A box of Crayola that melted in the sun, it was a pretty beautifull mess.
Who or what made you become an artist?
I grew up in a small city where everyone wanted to have regular jobs. I didn’t know anything about art, but it felt like a job with a lot of freedom. I wanted to work for myself and be independent.
Candomblé (détail) acrylic painting on paper – @yokogaga
Which artists of the past have influenced your artistic vision?
At the beginning I was in a school to become a comic artist, so i looked up a lot of drawings from Robert Crumb, Ludovic Debeurme, Mattoti, David B, Charles Berberian, Julie Doucet, Shcuitens or Roland Topor.
Then I went to study painting at the Fine Arts School of Marseille and spend my time in the library to look at classical artists like Dürer, Goya, Bosch, Brueguel.
Today it’s more about contemporary art painters like Marc Desgranchamps, Peter Doig, Luc Tuymans, Claire Tabouret, Damien Cadio, Maël Nozahic, but I also admire a lot of underground artists and art brut.
What about your artistic process? What techniques and mediums do you use?
I’m always looking for some old books, encyclopedia, engravings, advertisement from the 50’s, that i find in second hand stores or flea markets. Then, I use all of this material to make collage and create surreal images or characters.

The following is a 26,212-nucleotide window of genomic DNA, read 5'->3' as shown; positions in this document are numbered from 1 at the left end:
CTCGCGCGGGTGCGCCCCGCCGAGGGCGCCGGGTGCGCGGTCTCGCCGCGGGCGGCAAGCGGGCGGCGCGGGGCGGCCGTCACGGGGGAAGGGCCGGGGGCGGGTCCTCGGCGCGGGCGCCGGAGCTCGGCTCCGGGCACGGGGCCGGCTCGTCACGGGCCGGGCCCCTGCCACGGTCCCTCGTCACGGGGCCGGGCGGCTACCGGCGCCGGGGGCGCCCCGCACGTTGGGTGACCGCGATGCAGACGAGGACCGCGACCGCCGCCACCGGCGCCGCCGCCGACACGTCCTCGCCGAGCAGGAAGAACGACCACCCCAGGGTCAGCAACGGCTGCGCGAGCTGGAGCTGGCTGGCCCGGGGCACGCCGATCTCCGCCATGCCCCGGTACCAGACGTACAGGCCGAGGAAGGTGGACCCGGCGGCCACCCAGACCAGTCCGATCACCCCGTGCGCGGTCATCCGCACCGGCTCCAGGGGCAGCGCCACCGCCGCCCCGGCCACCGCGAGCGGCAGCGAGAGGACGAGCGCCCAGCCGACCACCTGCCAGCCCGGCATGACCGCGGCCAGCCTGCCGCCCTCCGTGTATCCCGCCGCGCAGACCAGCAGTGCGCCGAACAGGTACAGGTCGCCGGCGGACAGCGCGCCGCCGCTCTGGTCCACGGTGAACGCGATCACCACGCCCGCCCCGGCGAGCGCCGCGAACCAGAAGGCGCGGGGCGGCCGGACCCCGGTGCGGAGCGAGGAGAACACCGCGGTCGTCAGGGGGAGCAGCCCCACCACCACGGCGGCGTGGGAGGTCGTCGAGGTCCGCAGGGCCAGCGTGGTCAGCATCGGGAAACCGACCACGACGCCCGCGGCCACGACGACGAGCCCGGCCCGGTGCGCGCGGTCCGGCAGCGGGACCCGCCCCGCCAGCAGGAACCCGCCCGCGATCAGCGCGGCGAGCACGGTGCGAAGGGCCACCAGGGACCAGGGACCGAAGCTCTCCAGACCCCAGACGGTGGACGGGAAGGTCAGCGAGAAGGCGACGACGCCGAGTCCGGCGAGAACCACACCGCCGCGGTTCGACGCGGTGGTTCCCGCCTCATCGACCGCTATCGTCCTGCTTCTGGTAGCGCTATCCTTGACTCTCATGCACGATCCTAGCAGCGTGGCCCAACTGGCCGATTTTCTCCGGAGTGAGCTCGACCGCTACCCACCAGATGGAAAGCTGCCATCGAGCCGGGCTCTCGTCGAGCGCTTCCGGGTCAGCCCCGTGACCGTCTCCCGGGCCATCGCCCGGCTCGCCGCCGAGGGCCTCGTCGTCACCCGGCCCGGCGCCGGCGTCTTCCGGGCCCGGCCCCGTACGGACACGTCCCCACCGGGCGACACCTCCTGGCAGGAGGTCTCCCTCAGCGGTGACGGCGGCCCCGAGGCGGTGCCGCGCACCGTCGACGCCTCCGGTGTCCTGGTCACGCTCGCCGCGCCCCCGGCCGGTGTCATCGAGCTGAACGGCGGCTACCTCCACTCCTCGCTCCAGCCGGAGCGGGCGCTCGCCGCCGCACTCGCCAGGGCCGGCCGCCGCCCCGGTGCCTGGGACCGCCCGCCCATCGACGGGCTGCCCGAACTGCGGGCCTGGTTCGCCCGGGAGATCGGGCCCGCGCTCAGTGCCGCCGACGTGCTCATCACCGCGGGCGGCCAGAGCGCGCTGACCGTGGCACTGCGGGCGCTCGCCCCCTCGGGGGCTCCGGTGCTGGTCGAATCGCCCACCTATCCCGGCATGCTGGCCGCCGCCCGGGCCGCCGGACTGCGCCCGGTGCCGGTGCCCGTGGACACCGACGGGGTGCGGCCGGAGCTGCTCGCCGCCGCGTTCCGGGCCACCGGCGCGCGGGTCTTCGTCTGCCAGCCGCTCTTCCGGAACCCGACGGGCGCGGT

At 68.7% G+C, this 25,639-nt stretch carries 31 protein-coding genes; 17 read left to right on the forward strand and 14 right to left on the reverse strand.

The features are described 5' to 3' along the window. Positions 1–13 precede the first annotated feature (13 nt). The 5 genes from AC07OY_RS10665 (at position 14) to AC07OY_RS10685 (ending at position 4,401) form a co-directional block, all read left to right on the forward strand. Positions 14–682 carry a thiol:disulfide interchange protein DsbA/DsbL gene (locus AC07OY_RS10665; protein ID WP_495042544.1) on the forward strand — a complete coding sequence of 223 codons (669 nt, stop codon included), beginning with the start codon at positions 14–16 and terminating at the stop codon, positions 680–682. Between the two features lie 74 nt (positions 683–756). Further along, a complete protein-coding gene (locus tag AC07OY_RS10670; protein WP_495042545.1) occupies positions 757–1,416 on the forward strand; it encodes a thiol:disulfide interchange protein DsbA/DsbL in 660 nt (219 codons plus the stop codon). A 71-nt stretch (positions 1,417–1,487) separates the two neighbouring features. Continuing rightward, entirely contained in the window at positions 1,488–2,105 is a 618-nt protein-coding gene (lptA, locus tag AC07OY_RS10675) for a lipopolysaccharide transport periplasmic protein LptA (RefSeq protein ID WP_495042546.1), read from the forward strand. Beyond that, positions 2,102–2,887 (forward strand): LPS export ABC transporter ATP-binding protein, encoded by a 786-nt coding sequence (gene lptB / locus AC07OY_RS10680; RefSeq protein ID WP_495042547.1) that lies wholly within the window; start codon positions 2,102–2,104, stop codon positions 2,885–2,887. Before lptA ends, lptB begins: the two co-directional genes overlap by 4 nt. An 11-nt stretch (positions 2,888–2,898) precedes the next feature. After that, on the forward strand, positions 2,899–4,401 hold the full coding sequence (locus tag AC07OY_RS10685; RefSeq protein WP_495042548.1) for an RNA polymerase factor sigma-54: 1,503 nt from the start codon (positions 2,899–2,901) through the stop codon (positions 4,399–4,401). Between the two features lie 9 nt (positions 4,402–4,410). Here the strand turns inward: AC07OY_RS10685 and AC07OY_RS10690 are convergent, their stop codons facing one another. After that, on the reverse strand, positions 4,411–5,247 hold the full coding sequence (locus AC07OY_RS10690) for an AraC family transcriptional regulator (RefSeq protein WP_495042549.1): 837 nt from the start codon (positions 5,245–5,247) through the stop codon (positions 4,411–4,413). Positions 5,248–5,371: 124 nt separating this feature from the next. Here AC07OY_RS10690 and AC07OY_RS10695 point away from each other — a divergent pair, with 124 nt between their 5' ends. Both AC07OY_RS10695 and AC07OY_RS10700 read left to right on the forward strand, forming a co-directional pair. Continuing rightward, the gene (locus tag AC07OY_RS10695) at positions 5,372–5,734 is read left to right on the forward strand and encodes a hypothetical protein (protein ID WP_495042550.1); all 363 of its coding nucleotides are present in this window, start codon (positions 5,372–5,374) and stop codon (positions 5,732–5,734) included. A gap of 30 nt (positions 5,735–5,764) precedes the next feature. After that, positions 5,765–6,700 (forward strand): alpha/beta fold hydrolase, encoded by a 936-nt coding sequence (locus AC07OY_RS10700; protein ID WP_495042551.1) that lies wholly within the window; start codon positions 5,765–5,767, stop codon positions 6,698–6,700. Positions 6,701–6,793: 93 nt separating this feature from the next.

I use a lot of different mediums : drawing with Indian ink, painting (acrylic), printing techniques like screenprinting, linocut, metal engraving (all of the above together). In the end I rarely use my computer, it’s mostly traditional tools.
I also knit and make wax sculptures but i haven’t figured out how to integrate them in my work yet.
Who are the protagonists of your works?And what stories do you tell?
Children in costume, women and men from an another time period, demons and monsters, animals and chamans.
They are all related to human beings, but they could come from a bizarre reallity where there is always something sketchy or uncanny.
I try to bring up something from old folkoric tales or ancient ways that don’t realy fit anymore in the modern society. I’m trying to talk about forgotten traditions or fears.
A lot of it are realated to the childhood when your imagination runs wild.
Are you involved in any upcoming shows, events, collabs?
I have to finish two illustration books with french editors Culture commune and White Rabbit prod and I have some groups shows later this year.
I also have a collective called Super Coherent Printing company, we make fanzines on the spot with printers, screenprint, and monotype. We’re going to a festival in Belgium called Papier Carbone in February.